I want to be there for the moments big and small ... and so does my husband. That's part of being a parent. The two of us have made a point of deciding who goes to events at school based on our family's needs, not on some outdated notion that little girls need their daddies more and little guys are mama's boys.

What's your take on daddy/daughter and mother/son events at schools?

 

by on Sep. 19, 2012 at 1:04 PM
Replies (441-450):
momoffour141265
by on Sep. 21, 2012 at 7:40 AM

 i think and im a single parent if they have that event my child just dont go she dont feel all left out because she know i love her and we dont need him  but tradition is tradition why must everybody find something to whine about thats  aggervating because there is definitely more important things needing to be fix than a dance if you dont have a daddy dont go simple

momtotwo08
by Member on Sep. 21, 2012 at 8:31 AM
Well, I don't have a daughter but my son just started school and they have "Grandparents Day", " Muffins for Mom" and "Donuts for Dad". I really don't see the point in taking it out, it's ridiculous actually. I understand that a lot of children are in situations where they only have one parent or two parents that are the same sex but that isn't a reason to exclude all the other children. I'm sure that most of these kids have another family member or family friend that could fill in for the mom/dad.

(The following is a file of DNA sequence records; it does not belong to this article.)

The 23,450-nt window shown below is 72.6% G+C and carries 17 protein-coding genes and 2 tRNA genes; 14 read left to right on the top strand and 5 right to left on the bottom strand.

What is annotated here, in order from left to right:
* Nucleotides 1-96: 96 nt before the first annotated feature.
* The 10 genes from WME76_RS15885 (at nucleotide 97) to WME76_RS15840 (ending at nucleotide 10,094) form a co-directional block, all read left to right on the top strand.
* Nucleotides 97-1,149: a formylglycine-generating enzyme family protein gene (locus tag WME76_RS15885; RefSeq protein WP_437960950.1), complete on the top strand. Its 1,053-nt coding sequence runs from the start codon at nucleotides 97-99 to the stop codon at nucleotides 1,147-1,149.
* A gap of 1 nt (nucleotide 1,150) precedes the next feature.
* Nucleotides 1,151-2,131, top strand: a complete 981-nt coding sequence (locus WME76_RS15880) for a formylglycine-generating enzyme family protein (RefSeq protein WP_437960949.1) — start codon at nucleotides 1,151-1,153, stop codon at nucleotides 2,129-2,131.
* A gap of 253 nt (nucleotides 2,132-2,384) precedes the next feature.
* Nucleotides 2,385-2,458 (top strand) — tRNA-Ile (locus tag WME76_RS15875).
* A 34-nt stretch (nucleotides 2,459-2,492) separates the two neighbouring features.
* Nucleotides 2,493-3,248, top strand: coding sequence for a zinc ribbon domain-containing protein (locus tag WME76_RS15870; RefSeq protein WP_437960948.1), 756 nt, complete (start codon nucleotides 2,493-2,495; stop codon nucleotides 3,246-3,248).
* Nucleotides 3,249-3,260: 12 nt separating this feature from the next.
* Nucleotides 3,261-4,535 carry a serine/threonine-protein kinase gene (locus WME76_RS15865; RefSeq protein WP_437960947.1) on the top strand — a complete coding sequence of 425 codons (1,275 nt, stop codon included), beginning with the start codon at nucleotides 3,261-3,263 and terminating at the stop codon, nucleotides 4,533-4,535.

missa482
by on Sep. 21, 2012 at 8:39 AM
1 mom liked this

So should Mother's Day and Father's Day not be celebrated either?  How about Grandparent's Day?

Not matter what you do - you're going to offend someone.  

staciejung
by on Sep. 21, 2012 at 8:49 AM

What is the real point of  these kids attending some function? Aren't they already at a disadvantage because they don't have a father or a mother that is much more important than some stupid dance? Shouldn't that be the issue? There is a difference between the sexes and little girls get something from dads and little boys get something from moms that is unique and important. Possibly not absolutely necessary, but important. Are we denying this for the sake of being completely pc? If a mother decides to go it alone or marry a woman, then she's made a choice. If the spouse died or left her,  for the kid's sake she should find a brother, uncle, grandparent to fill that empty spot, because it is already an empty spot. Same for a single dad, or even a gay couple. Being too selfish to see that that's what's important for your child, more so than your independence or pushing your personal agenda, is what's really at issue here. Not some stupid dance.